Life is full of uncertainties. Will you find true love? Will you get a tax refund? Will "Moonlighting's" David and Maddie ever get married?
One thing's for certain, thank goodness, and that's the approach of National Nutrition Month, which kicks off on Tuesday.
This year's theme is "Choose Good Nutrition: For Today and Tomorrow." And in conjunction with the occasion, a number of area registered dietitians will be taking their nutritional messages into restaurants.
Why restaurants? "More and more people are eating more and more of their meals away from home," explains Shirley Blakely, chairman of the District of Columbia Metropolitan Area Dietetic Association's public relations committee.
According to the most recent estimates provided by the National Restaurant Association, the average individual, age 8 or older, consumes 3.7 meals per week outside the home; lunch is the meal most likely to be eaten away, and singles are the most frequent diners out, tucking in an average of 4.3 meals outside the home per week.
So it seems fitting that restaurateurs should participate in celebrating National Nutrition Month. Throughout March, in fact, about a dozen local eateries plan to host registered dietitians, who will be on hand to discuss with patrons their nutritional concerns and offer advice on healthful menu selections. As of press time, participants include Tony Lin's Kitchen (Rockville) Clyde's of Tysons Corner, American Cafe (in Georgetown), Old Ebbitt Grill (Washington), Blackie's House of Beef (Washington), Hyatt Regency (Bethesda), El Torito (Washington) and Hyatt of Capitol Hill (Washington). For specific times and dates, contact the individual restaurants.
Meanwhile, from area registered dietitians, here's a brief soup-to-nuts primer for dining out healthfully:
Cocktails: Opt for club soda, sparking water with a twist, a wine spritzer (which contains about half the calories of a glass of wine) or nonalcoholic beer. "Think in terms of calorie trade-offs -- would you rather have a cocktail or dessert?" suggests Lolita Kaul of Howard University's College of Medicine.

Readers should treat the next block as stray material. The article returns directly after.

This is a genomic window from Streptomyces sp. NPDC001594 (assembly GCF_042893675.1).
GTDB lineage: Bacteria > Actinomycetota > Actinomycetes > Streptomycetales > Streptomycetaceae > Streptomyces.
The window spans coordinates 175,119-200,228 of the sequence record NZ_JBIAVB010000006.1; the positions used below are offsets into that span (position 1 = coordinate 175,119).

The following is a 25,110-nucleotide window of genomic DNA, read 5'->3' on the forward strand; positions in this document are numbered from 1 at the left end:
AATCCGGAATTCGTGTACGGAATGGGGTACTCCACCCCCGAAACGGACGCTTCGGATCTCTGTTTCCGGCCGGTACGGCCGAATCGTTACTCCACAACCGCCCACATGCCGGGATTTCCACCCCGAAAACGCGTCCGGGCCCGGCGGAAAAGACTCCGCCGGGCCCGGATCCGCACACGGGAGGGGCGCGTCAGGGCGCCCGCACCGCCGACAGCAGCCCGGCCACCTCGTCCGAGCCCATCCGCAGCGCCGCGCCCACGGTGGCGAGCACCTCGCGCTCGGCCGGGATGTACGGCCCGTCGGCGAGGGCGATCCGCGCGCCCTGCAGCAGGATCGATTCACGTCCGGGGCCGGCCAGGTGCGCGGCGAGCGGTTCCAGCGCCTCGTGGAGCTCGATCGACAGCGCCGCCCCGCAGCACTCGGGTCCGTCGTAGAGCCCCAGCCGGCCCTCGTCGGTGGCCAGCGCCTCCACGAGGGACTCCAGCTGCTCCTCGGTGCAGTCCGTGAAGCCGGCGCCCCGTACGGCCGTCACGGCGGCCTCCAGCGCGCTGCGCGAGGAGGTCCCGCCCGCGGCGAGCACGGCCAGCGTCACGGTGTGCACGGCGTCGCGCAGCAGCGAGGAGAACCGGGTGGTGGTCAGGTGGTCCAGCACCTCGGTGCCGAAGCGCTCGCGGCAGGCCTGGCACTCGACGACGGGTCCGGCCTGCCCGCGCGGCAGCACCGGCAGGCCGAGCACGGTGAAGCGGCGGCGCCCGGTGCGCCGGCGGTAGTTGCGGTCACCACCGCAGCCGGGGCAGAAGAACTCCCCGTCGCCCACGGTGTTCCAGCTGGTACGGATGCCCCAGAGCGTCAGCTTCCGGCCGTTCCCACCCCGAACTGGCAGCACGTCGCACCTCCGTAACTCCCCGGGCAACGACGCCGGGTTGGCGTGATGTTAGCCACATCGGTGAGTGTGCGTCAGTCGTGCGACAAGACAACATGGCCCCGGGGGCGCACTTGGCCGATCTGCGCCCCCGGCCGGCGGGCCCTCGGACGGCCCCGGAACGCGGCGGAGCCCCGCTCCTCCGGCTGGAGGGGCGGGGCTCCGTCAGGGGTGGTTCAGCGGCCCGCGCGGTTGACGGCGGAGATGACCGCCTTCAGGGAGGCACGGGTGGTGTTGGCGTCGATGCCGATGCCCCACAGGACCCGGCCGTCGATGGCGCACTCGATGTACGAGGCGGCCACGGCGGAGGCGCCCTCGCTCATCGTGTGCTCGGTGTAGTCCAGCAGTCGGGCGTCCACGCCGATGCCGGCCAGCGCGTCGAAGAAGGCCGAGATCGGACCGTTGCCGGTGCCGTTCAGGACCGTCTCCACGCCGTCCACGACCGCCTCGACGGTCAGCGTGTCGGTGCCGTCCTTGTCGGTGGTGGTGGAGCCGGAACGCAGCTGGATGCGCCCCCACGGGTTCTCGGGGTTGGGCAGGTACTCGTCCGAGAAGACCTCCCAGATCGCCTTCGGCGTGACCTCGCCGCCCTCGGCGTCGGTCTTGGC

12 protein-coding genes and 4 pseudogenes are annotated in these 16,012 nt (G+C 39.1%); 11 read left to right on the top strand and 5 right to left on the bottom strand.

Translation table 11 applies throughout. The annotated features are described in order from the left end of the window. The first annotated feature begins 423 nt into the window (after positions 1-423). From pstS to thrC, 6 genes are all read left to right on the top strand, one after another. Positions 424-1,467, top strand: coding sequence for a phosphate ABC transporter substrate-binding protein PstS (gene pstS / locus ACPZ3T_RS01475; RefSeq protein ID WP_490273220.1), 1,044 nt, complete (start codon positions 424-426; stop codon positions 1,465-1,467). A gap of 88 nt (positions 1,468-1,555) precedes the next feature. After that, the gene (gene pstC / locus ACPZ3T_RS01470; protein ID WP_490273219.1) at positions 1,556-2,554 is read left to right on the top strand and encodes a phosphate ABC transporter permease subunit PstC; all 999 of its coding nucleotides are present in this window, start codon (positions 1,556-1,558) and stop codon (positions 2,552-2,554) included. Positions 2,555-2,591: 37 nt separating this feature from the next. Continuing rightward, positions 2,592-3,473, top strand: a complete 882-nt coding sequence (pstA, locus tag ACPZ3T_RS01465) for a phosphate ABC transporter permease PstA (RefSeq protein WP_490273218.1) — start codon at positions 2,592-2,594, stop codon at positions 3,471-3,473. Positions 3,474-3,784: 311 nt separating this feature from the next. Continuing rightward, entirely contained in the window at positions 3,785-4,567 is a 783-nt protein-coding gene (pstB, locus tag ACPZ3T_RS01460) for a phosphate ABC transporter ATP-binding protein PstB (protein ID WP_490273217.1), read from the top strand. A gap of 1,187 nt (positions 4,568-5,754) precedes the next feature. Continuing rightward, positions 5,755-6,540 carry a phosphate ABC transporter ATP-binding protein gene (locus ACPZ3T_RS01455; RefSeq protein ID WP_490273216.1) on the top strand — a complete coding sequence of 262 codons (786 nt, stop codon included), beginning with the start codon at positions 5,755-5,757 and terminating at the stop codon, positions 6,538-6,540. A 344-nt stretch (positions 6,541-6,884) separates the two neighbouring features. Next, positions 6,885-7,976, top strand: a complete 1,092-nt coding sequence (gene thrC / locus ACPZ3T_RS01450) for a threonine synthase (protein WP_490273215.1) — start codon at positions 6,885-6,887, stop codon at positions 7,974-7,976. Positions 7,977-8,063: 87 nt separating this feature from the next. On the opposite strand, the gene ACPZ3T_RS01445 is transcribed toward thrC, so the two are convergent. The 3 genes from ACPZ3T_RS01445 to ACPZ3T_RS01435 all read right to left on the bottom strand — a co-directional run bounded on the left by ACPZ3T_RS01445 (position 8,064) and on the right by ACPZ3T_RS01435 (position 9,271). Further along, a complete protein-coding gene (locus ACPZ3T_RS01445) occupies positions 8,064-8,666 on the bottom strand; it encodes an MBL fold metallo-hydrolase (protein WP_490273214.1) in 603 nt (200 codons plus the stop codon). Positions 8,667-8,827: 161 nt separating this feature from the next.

Appetizers: Opt for starters, such as clear soups (but watch the salt) and seafood cocktails with a twist of lemon (skip the tartar sauce). Take a single roll from the bread basket and request that the basket be removed from the table (that goes for leftover entrees, too). Salad dressings (oil and vinegar is one of the best bets) should be served on the side. Ditto gravies and sauces.
Entrees: Generally, the paler the meat, the less fatty it is likely to be; Ask for meats to be broiled, grilled, roasted or poached, and then trim any visible fat before eating. Depending upon their preparation, poultry and fish dishes are even better bets -- cold-water fish, such as cod, haddock, flounder, herring and sardines, are high in the type of fat known as Omega-3, which is shown to be beneficial in lowering cholesterol, notes dietitian Shirley Blakely. Learn to season dishes with lemon, pepper and hot pepper sauces instead of salt and butter.
Ask for vegetables to be steamed rather than saute'ed; if given a choice, choose baked potatoes over French fries, and request yogurt instead of sour cream as a topping. And eat your vegetables first to get a sense of satisfaction (this will also limit the tendency to overeat). At a buffet, select small portions and skip the fried foods.
Dessert: If possible, choose fresh fruit or, as an ice cream substitute, a sorbet. If you must splurge, consider splitting a dessert with a companion.
Dining out doesn't mean you have to sabotage a diet or wreak nutritional havoc on your body. In a Gallup poll conducted for the National Restaurant Association two years ago, almost all operators surveyed said they offered diet drinks and sugar substitutes. More than eight out of 10 offered decaffeinated coffee, and about two-thirds stocked margarine as well as whole-grain bread, rolls or crackers. Moreover, almost three-quarters of the respondents said they would be willing to alter preparation methods upon request.
In the end, though, it's up to the diners to make the proper food choices. "Consumers might be reluctant to make special requests, but they shouldn't be," advises Claire Regan of the National Restaurant Association. After all, she adds, "restaurants are in business to serve the public."
Here's a step in the right direction, from Executive Chef Penny Boucher of the Old Ebbitt Grill:
Express Lane list: fresh tuna (or other firm-fleshed fish), tomatoes, olive oil, wine vinegar, fresh garlic, coriander OLD EBBITT GRILL'S GRILLED TUNA WITH FRESH TOMATO VINAIGRETTE (2 servings)
2 7-ounce tuna steaks, about 1/2- to 3/4-inch thick (or substitute another firm-fleshed fish)
2 large vine-ripened tomatoes, peeled, seeded and chopped
4 tablespoons olive oil
4 tablespoons wine vinegar
1 teaspoon fresh garlic, minced
2 tablespoons fresh coriander, chopped
Freshly ground black pepper to taste
Grill the fish under a broiler, about 3 minutes per side, or until firm to the touch. In a bowl, combine tomato, olive oil, wine vinegar, garlic and coriander. Ladle sauce over grilled fish. Season with freshly ground black pepper and serve warm.